Dos and Don’ts of the Pivoter Profile

3 minute read

Photo of Career Switch to Coding book
Career Switch to Coding, a resource by Simon Barker

You are new to development and you’re still getting your feet under the table. So it’s understandable that you might have some concerns over your abilities and keeping that imposter syndrome under control. You see all these cool projects that you have no idea how to create and it puts you on the defensive from the start.

How do you balance those feelings with also presenting a confident and professional front to the world? Here are our dos and don’ts to achieve this tricky balance.


  • Use diminutives: Words like aspiring, beginner or fledgling undermine your abilities from the start. If you can write code, you’re a developer. That’s it. Let your experience and skills determine your level, not your own choice of adjectives.
  • Focus on tutorials or courses completed: Everyone knows taking a tutorial takes time and effort, so it’s natural to want to talk about them. But you’re not being hired to take tutorials, you’re being hired to solve problems.
  • Rule yourself out: You have no idea of the skill level required to do the job, only the company or hirer knows that. So don’t say you’re “looking for small starter projects” or “need guidance”. Let their hiring process determine if you are right for the job.
  • List every technology you’ve every worked with: Like many self taught devs you might have done a bit of JavaScript, a bit of Python and a bit of Swift before finally knuckling down and learning Ruby. If you’re not confident on a technology, take it off your profile. Only put skills on there that you want to work on actively and would be happy to discuss in an interview.


  • Highlight your results: Any projects or portfolio work you have done should be brought to the fore, these are what show you can do the job. Ideally projects should be small, complete and useable for anyone to see and play around with.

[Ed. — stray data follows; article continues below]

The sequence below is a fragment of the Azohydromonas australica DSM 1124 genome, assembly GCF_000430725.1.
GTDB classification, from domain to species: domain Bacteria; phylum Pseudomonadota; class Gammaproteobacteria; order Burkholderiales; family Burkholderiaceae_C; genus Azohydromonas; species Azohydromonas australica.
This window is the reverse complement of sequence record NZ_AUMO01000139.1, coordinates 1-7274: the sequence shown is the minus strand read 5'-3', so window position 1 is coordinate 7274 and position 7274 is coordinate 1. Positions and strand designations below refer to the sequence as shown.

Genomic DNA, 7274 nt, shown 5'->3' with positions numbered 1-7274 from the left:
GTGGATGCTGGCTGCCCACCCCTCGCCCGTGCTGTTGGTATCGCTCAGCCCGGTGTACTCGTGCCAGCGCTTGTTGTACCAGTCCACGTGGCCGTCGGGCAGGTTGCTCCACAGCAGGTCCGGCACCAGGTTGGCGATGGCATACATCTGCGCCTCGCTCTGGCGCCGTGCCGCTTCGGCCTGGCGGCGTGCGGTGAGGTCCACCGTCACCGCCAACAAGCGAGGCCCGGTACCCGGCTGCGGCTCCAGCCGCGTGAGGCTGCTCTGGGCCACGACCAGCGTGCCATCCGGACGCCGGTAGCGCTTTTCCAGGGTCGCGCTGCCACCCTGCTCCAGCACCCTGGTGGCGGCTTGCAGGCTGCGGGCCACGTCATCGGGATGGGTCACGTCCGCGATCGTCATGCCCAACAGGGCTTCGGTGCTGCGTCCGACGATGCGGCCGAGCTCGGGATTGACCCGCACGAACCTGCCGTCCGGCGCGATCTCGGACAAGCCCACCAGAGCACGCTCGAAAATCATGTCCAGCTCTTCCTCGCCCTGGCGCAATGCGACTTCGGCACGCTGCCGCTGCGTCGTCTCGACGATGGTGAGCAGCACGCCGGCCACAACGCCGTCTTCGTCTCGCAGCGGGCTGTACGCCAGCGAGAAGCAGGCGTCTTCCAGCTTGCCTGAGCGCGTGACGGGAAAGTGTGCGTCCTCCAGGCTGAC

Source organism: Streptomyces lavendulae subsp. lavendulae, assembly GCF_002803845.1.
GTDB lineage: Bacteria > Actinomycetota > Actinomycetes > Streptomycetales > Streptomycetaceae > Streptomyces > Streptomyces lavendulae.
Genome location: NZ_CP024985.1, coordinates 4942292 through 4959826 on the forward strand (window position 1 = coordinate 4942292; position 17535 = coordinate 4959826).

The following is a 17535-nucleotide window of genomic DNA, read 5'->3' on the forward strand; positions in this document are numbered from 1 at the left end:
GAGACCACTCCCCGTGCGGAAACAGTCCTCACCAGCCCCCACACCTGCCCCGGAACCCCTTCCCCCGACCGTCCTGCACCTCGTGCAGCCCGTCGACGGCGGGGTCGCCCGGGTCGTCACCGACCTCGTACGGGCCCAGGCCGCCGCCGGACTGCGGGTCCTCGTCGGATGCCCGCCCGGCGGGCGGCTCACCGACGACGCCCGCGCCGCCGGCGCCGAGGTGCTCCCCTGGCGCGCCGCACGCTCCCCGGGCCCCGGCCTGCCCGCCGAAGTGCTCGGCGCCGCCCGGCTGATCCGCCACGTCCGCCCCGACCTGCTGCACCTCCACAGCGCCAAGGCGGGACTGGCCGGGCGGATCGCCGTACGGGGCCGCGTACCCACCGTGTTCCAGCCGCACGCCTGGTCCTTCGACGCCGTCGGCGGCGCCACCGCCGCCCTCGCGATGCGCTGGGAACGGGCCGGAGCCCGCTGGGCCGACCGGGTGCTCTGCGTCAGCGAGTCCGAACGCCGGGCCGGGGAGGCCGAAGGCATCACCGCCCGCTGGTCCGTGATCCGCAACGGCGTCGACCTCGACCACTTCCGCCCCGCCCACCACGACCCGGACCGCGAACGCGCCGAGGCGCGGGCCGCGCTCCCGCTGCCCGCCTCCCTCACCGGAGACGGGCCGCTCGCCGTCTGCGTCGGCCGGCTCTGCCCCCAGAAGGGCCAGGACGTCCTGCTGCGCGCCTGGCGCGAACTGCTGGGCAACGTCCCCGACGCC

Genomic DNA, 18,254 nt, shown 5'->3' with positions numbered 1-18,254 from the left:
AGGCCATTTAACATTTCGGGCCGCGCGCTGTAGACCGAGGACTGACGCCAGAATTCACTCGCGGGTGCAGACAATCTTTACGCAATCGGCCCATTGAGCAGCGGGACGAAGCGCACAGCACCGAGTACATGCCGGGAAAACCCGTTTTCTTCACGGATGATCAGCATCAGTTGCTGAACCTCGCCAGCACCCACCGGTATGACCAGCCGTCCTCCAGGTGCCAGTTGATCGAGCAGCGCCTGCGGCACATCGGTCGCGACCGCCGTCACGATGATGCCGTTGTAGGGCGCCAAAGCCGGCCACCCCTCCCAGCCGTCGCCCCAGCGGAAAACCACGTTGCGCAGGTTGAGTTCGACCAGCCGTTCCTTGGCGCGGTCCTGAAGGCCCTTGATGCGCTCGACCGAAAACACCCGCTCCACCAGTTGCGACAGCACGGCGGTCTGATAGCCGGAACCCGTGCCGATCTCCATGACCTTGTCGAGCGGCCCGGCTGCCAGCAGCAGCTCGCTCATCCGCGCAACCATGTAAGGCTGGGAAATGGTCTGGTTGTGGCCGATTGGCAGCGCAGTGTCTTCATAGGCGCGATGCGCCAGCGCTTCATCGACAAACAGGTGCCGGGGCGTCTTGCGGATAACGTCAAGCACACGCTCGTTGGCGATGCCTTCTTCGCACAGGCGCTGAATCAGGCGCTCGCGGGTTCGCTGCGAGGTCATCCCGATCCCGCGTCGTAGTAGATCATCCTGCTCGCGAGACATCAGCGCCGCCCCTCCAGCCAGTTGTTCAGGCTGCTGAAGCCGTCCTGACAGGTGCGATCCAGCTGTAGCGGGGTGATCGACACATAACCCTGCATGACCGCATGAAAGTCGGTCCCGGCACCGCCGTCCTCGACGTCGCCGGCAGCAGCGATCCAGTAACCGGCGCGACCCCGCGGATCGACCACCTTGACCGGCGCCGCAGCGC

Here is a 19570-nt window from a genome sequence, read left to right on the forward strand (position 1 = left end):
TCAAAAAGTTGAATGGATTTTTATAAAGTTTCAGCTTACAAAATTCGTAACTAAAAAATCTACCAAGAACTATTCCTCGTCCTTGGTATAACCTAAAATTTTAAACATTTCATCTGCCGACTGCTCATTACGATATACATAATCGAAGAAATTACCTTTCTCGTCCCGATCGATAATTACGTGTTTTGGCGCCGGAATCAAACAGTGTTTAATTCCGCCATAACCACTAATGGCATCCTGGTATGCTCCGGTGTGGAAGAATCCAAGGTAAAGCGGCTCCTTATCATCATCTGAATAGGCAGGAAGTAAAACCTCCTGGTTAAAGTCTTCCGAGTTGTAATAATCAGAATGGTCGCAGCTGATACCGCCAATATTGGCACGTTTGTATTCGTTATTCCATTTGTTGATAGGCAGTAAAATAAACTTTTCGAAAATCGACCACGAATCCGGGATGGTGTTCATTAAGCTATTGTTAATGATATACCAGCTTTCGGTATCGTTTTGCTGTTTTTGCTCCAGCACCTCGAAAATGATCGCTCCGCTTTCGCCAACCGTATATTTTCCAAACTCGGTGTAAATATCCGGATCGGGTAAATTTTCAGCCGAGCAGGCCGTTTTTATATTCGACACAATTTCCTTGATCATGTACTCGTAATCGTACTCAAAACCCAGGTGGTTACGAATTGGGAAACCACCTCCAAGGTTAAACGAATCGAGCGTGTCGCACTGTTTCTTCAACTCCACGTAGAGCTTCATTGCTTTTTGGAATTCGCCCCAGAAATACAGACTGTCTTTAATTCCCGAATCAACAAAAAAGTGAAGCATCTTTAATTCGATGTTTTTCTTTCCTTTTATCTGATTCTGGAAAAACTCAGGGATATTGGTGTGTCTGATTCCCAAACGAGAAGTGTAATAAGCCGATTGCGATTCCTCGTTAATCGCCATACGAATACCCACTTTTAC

• Focus on problem solving: The problems you solved in those projects are the things employers care about. Development is all about solving problems, so highlighting user and technical problems you overcame puts your skills in context and demonstrates your persistence.
  • Highlight your previous work experience: You have a previous career that adds masses of value to you as a developer. To be good at solving user problems, developers need to understand those problems and have an appreciation of a wide range of use cases and scenarios. Your extended background gives you a huge leg up on developers that have only ever worked on code.
  • Pass the So What? test: Everything in your profile has to pass the So What? test. So put things in context and don’t just state abstract information. You want to make sure that anyone reading your profile can understand how XYZ skill relates to you being a good developer, don’t force them make the connection, spell it out for them.


While there is a lot more to displaying your developer skills online as a career switcher, these are some quick tips to make sure you aren’t undermining yourself in those vital first few seconds of getting a potential employers attention.

If you want to really get into the weeds on how to best show case your skills the Career Switch To Coding is the place to go.